Yes, it had to happen, at last, a Peanuts collection for our times!
I’m going to walk you through the thinking that has gone into one of my recent pieces, thought by thought and step by step I will break it down, both the thought process, and the physical process.
The genesis of this work came when I was approached about doing a Guido Crepax tribute piece (Valentina in particular) that will be in a collection from Fantagraphics. Obviously I was honored and leapt at the opportunity. I’ve always had a funny reaction to Crepax. While I could never help but recognize the profound influence he has had, and while I have really enjoyed the work of his that is in my library, I can’t honestly say that his work has had any direct influence on me, however, his work has had a profound influence on some of my biggest influences.
The reason I never followed Crepax is simple… he draws on the surface of the paper, delineating the shapes without bones. Thought it’s not always the case, I’m not naturally drawn to art in which volume is not clearly expressed or where anatomical form is not studied. His line work, however, has always excited me, as well as his mastery over the gloriously perverse subject matter, ditto the style, and I can’t help but recognize his influence. It’s not about having any criticisms of Crepax’s work, it’s more that it hadn’t pulled me in. Seeing below, it’s obvious what I mean about the facial features and so forth sort of floating on the surface, and also obvious the brilliant line work and his dedication to craft, and less obvious, the influence he’s had on some of my favorites (we’ll be talking about that shortly).
Among the many things I’ve loved about Crepax is the use of white, and how the features and elements of the picture often float in a sea of white. This is something I grew to appreciate more and more through the mentorship of Jeff Jones.
Let’s get going by talking about the influence he has had on many of my favorite exploitation directors, particularly Jess Franco from Spain, and Jean Rollin from France. The influence of comics, particularly European comics, has always run very deep in the films of Franco and Rollin. Jean Rollin, I know from the time we spent talking, had a surprising knowledge and good eye when it came to comics. My initial thought was to find a way to frame Crepax (Valentina in particular) into the framework of Jess Franco, who has had an enormous influence on me, and the influence Crepax has had is abundantly evident in his films. I figured if I could say something about the influence Crepax has had on Franco, then through that door, we would arrive at the influence he has had on me, so my first sketch dealt with that concept. Jess Franco was a well known cinematic voyeur. His films often expose him as such, the main action and the women in his films are often viewed (spied upon) through things, windows, screens, or from behind things, plants, bars, etc. This seemed like a great subject for a single page illustration, so as you can see below, that became my starting point:
The problem was, I wasn’t all that excited about drawing this particular piece, and since the assignment was not a paying one, I decided to keep looking for something I would really enjoy drawing… so, as they say, back to the drawing board…
My next thought was to go through my extensive morgue and find a couple photographs that might inspire me, but as I did very quick sketches from them, they both fell short of not only any narrative quality, but fell short of inspiring me to sit down at the drawing table and work them out.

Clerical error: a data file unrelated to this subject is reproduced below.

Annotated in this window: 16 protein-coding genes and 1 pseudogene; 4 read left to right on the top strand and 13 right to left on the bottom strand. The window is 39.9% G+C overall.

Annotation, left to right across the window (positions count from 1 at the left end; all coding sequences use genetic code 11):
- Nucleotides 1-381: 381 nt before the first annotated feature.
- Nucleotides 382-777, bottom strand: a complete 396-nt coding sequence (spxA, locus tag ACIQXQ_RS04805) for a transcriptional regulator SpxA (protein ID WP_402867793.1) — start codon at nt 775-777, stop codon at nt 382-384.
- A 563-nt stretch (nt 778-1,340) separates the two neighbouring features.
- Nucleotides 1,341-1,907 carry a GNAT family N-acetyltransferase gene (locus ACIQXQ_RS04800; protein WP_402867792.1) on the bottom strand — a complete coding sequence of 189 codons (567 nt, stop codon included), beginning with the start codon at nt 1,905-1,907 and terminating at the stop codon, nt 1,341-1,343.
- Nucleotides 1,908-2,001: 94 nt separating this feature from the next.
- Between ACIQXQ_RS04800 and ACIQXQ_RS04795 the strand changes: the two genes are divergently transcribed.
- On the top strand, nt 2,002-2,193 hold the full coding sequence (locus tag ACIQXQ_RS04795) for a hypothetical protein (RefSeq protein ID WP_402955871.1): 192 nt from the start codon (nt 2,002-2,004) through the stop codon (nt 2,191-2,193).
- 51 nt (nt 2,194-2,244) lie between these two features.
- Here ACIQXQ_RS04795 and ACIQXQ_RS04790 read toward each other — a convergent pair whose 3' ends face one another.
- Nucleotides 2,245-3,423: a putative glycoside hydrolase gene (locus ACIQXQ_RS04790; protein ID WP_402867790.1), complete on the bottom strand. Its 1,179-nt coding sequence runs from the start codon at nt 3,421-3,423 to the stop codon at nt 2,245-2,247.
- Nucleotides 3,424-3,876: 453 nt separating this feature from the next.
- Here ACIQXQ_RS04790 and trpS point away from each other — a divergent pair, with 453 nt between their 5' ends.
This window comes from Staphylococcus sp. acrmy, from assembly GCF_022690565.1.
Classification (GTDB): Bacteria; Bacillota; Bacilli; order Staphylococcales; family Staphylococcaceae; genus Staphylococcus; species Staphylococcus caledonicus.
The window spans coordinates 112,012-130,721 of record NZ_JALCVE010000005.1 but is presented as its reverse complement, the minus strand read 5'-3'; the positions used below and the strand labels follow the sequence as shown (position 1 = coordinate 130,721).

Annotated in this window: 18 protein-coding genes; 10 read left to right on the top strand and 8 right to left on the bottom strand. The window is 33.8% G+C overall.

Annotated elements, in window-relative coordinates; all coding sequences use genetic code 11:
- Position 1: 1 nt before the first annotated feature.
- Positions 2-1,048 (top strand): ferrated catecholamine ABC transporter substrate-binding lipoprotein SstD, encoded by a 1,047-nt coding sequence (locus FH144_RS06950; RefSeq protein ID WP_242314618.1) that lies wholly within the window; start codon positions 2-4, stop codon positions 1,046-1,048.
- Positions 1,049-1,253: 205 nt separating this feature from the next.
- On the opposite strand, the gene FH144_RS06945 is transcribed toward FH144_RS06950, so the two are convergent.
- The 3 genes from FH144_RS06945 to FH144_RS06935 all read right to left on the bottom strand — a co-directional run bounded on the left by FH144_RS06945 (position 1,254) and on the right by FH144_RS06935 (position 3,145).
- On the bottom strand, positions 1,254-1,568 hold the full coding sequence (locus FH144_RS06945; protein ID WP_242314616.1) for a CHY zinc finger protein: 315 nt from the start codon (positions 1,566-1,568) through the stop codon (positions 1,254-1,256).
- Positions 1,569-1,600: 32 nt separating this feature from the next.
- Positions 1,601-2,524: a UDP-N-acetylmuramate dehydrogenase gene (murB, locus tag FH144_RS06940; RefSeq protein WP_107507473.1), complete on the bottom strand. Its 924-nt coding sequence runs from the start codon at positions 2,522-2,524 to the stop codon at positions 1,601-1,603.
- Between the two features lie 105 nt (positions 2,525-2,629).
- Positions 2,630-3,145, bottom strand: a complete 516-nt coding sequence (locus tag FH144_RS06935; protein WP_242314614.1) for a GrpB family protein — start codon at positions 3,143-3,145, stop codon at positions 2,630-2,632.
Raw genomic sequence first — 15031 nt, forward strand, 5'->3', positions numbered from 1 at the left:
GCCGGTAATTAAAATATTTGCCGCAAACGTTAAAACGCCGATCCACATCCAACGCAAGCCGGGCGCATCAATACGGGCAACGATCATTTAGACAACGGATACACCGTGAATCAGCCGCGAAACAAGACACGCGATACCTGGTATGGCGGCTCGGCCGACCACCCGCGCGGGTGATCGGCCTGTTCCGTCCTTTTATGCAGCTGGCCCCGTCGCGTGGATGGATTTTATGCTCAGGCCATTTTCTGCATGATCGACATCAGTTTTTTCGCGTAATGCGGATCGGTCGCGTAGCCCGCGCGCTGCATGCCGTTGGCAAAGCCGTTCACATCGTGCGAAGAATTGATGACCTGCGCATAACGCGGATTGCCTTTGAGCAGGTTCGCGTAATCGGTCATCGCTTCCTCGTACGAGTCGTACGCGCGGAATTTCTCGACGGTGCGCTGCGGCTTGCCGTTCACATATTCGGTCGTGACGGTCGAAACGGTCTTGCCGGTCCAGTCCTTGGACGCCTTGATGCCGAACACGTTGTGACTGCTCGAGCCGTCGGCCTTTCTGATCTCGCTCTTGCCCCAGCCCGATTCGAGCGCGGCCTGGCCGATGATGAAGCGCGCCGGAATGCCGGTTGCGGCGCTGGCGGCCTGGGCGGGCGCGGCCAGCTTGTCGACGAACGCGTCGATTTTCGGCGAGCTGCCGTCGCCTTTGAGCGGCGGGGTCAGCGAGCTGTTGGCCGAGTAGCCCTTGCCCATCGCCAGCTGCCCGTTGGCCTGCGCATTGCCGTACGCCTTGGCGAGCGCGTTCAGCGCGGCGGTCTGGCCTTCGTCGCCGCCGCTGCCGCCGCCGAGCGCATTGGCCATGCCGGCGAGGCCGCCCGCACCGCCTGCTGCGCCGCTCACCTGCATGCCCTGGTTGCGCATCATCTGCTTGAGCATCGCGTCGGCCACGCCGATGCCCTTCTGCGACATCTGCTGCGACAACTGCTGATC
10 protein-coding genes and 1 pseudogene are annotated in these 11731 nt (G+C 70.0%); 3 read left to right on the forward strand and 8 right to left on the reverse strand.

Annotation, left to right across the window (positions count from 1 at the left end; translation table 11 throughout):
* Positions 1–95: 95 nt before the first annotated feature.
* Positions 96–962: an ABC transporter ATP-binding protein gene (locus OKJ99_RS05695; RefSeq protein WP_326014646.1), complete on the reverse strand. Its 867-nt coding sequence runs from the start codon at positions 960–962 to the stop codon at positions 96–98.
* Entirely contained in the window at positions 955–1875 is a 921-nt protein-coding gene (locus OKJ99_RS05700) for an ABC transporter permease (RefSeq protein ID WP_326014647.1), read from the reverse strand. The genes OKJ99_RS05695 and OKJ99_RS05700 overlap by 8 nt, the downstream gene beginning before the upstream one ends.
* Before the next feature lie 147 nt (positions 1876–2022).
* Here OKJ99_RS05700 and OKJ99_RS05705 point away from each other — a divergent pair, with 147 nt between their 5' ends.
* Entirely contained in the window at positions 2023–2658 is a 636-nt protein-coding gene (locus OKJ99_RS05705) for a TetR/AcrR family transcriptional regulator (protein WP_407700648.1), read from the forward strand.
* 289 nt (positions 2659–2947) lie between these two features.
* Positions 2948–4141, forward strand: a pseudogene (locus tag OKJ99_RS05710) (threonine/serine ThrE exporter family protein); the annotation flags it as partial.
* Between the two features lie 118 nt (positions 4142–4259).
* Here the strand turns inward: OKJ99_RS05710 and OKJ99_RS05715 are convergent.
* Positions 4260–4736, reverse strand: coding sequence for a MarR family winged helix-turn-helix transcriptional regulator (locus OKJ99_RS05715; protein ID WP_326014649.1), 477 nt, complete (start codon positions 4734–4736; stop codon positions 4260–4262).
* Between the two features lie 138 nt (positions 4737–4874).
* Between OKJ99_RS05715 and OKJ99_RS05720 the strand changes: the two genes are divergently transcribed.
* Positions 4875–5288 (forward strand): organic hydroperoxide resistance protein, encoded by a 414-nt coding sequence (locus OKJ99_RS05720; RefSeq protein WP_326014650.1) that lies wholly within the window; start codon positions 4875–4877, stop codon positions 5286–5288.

I’d like to talk about how common a problem this is for me. While I love drawing comics pages, I really struggle with the layouts and pencils. The inks tend to come more easily to me, the anxiety is always at this stage, especially on a piece like this that will be sitting amid other images by artists like: George Pratt, Bill Koeb, David Mack, Dave Mckean, Michael Gaydos, Beto Hernandez, Michael Avon Oeming, Vince Locke, Brian Bolland, Bill Sienkiewicz, Paul pope and Mike Huddleston, so this was not a piece to take lightly. Believe it or not all these years into my career and I am still so easily intimidated, not just by the company I would be keeping in this book, not just by the legendary status of Crepax, but forevermore by the blank page itself. This is why it is so important for me to enter into an image like this wholly at peace with what I am going to see through to the finish. While both of these sketches held a lot of potential for elaboration, neither were ideas that captured me.
Before I get to the next sketch that did not excite me, let’s just say that looking over the image above again, I can see that while it is nothing more than a sketch from an inspiring photo, the kind of line I wanted to play with is already in evidence.
Below is the other sketch that simply didn’t do it for me:
I think as you can well imagine, the photo I referred to in this case contained nothing more than anatomical reference, the rest of the concept, the eels, motion, the specifics of the character etc., all came from my head.
I’d like to talk for a moment about the taboo against using pre-existing photos, well for one, it’s fine if it’s done right, if the photo is nothing more than anatomical reference (or something similar), and if we use it is a staring point from which to launch our own creation. I’d also like to point out that the artists who have influenced me mostly used photos. Take Alphonse Mucha for example, he not only drew and painted from photos, he actually, in some case, gridded them first. Mucha was well paid, had a huge studio full of props and all the money in the world to hire models and take photos, but since illustrators haven’t had a raise in a hundred years, we, at this point, are at a great disadvantage. I, at least, am in no place financially to afford props and models, let alone a big luxurious studio. With this in mind, we have to work with what is available to us as reference, even if it is pre-existing, as in photos from magazines.